Other considerations to consider when discussing who really won what in regards to HR2640 is what the NRA gains from this politically. It won’t just be the Brady’s who can declare victory. If anything, Brady is more of a loser here.
For one, you have pro-gun guys like Boucher, who are Democrats, and who represents the district Virginia Tech is located in. He’s a good guy on guns, so he’s not going to want to stiff us, but he also needs to be seen as “doing something” in regards to the tragedy. There are a lot of politicians who are in that boat right now. The NRA has now given those folks something that they can take home to their districts and say “We strengthened the federal background check system” to the people who demand action, and can say “The NRA said it was OK because we’re giving people a chance to clear their name let them buy guns again” to their RKBA constituents. Those are a bunch of legislators who, right now, probably feel pretty good about the NRA, and will be a lot more willing to listen the next time NRA comes calling.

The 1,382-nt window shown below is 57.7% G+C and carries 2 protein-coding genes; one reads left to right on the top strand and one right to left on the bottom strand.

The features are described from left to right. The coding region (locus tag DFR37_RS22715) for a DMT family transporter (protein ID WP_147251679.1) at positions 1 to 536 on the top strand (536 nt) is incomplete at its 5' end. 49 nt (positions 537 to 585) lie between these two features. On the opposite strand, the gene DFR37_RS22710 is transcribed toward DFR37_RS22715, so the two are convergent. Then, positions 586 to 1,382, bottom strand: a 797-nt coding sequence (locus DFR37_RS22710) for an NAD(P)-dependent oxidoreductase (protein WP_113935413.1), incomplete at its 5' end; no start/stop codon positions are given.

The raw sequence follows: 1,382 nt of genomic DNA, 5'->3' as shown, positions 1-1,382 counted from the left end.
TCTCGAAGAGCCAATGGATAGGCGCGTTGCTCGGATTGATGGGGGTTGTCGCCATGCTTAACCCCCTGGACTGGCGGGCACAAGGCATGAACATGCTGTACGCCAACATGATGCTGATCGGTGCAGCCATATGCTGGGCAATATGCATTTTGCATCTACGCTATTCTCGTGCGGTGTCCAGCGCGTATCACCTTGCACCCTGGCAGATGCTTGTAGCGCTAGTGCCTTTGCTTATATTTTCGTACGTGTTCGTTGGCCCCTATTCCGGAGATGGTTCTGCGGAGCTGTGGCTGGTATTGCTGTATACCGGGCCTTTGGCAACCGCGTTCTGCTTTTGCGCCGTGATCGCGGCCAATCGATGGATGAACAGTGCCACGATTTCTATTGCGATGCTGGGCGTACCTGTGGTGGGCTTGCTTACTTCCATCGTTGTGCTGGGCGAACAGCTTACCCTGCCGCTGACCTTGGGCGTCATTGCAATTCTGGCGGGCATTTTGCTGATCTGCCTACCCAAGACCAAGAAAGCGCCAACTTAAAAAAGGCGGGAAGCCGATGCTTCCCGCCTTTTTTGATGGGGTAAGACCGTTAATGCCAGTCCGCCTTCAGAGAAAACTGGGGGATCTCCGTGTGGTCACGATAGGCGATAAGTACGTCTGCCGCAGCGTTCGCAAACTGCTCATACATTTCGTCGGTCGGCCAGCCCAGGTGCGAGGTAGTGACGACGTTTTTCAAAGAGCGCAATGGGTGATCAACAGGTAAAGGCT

From a political point of view, if I were working in NRA federal affairs, I would view this as a good opportunity to build some rapport with certain factions of the Democratic Party, rebuild some old relationships and maybe make some new friends. We’re probably going to be dealing with a Democratic Congress for a while, whether we like it or not. It’s good to have a working coalition that can help the gun rights movement move forward, or at the very least not move backwards. A lot of the moderate dems will really appreciate this deal, and that’s something to build on.Â Politics is very much an “I’ll scratch your back today, if you’ll help scratch my back tomorrow” game.Â It sucks that we have to do this with our constitutional rights, but it’s the game we’re stuck playing for now.